A Soldier’s Duty and Moral Injury

It’s tempting to say that the most important thing about US Marine veteran Christian Ellis is that he had an opera written about him. Few people can make that claim. Unfortunately, his story is far too complex and troubling to be reduced to any one factoid. Ellis is openly gay, did three tours of Iraq, fought both battles of Fallujah, and came home wracked with grief and guilt, sitting with his back to walls in restaurants scanning for hostiles and avenues of egress. The arc of his transformation from Marine to civilian to artist does more than operatically highlight the horrors of war. It also challenges much of the basic narrative that we’ve come to accept about the mental suffering of combat veterans, over half a million of whom have been diagnosed with PTSD in the United States alone following their return from Iraq, Afghanistan and other theatres of war since 9/11. At the same time, his story also deeply implicates the society on behalf of whom this suffering is endured, a civilian world that …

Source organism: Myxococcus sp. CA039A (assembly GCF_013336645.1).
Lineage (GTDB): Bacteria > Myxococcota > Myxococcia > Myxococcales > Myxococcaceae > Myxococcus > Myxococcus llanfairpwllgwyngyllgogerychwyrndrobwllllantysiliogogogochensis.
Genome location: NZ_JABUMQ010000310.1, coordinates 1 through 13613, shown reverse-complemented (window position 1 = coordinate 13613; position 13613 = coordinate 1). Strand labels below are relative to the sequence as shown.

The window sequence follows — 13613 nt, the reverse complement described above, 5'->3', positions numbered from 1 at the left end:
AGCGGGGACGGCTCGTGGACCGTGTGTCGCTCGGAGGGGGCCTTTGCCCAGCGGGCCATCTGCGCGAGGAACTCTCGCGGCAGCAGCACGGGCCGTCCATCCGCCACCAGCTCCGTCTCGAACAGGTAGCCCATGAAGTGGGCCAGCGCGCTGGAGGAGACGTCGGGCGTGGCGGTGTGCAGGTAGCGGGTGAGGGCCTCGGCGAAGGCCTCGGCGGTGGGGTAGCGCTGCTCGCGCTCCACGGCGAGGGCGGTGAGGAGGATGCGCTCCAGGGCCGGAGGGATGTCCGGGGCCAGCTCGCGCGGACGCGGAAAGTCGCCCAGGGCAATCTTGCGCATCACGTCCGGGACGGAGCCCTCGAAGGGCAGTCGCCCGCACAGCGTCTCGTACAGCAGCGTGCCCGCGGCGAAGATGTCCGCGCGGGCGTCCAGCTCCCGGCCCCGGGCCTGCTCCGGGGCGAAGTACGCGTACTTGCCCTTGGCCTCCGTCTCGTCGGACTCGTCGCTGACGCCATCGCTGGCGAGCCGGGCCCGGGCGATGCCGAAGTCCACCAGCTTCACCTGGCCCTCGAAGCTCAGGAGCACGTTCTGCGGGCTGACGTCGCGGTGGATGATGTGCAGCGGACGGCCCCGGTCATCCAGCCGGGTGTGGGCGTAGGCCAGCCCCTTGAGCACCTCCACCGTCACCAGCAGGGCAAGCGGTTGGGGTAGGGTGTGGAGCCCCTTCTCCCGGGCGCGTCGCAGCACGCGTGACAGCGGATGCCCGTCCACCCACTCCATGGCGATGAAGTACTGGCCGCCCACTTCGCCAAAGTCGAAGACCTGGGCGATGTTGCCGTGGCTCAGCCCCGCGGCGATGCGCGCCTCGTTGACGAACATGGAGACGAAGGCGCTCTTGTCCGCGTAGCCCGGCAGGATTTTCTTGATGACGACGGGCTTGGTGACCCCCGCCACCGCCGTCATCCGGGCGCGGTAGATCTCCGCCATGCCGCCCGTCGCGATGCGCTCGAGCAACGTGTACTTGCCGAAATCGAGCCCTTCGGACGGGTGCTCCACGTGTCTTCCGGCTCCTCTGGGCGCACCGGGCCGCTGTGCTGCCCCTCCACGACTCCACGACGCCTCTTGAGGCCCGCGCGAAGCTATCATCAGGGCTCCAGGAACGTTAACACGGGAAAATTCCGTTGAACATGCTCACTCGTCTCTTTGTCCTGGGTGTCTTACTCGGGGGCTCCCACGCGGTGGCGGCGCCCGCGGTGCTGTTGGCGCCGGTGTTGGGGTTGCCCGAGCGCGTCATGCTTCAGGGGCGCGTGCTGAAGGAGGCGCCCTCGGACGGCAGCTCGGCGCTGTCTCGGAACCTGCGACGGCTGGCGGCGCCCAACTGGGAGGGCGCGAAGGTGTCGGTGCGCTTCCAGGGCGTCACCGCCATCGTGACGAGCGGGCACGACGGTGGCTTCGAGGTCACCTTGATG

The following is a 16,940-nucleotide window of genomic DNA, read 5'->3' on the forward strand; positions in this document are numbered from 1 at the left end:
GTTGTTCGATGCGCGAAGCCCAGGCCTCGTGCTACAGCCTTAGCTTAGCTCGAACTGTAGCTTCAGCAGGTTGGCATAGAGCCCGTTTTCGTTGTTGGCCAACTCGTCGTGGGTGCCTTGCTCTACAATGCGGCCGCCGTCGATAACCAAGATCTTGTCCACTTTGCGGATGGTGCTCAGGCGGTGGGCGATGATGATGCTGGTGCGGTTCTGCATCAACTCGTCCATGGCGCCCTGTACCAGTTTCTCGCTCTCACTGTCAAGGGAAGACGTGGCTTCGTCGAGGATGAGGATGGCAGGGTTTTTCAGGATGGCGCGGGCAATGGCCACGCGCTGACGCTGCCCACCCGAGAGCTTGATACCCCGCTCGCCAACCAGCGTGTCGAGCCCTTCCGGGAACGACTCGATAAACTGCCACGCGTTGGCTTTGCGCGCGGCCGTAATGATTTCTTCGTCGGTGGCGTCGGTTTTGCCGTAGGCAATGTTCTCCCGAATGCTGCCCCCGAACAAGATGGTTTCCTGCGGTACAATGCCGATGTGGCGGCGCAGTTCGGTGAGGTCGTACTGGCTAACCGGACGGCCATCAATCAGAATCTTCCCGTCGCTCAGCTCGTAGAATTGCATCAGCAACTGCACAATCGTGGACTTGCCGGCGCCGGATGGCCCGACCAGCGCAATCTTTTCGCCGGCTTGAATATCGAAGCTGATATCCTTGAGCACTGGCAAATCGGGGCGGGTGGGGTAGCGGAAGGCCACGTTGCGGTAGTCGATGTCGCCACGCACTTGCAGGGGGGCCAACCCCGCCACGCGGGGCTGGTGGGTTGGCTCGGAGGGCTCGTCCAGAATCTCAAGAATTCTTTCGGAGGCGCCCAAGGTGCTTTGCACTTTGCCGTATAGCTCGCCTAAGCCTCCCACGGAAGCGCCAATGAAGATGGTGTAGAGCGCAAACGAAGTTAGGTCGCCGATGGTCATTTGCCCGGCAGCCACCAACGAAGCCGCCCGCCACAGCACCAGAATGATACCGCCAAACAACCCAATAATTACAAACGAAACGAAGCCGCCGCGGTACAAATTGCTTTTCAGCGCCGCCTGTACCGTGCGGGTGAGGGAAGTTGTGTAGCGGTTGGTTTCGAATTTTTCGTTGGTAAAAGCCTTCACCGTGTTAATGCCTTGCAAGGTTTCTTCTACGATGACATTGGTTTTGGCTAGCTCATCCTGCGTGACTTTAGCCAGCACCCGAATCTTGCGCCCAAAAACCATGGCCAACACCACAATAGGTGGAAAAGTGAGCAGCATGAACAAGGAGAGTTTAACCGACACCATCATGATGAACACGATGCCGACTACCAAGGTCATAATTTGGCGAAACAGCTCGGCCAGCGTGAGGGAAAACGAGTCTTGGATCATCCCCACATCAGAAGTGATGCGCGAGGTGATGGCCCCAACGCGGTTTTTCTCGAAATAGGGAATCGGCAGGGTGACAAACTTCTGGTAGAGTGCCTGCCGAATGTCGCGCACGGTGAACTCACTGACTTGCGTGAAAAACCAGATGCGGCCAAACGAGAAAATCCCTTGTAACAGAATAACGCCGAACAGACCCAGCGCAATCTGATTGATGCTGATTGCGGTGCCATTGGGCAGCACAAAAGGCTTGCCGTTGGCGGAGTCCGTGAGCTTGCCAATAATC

A History of the Struggle for Gay Equality: Civil Rights or Counterculture Movement?

The history of the gay rights movement in the United States is fascinating, and its progress raises an interesting question about the nature of its activism. Has the struggle for gay equality been primarily a universalist drive for equity and civil rights, with the inter-related goals of individual liberty, respect, and freedom from persecution? Or is it a social justice movement driven by a countercultural constituency intent on separating itself from mainstream culture? The answer is that the gay rights movement in the United States is a complicated combination of both perspectives. To date, the successes of the gay rights movement in the United States have been laudable. The repeal of laws that criminalized homosexual sex was a significant gain. As a consequence, gay people can now live openly and are free to marry. It is true that elements of anti-gay prejudice linger, mainly among the ranks of the religious and the socially conservative. It also remains the case that only a patchwork of laws exist across the 50 states prohibiting discrimination in employment on …

The Elites and Inequality: The Rise and Fall of the Managerial Class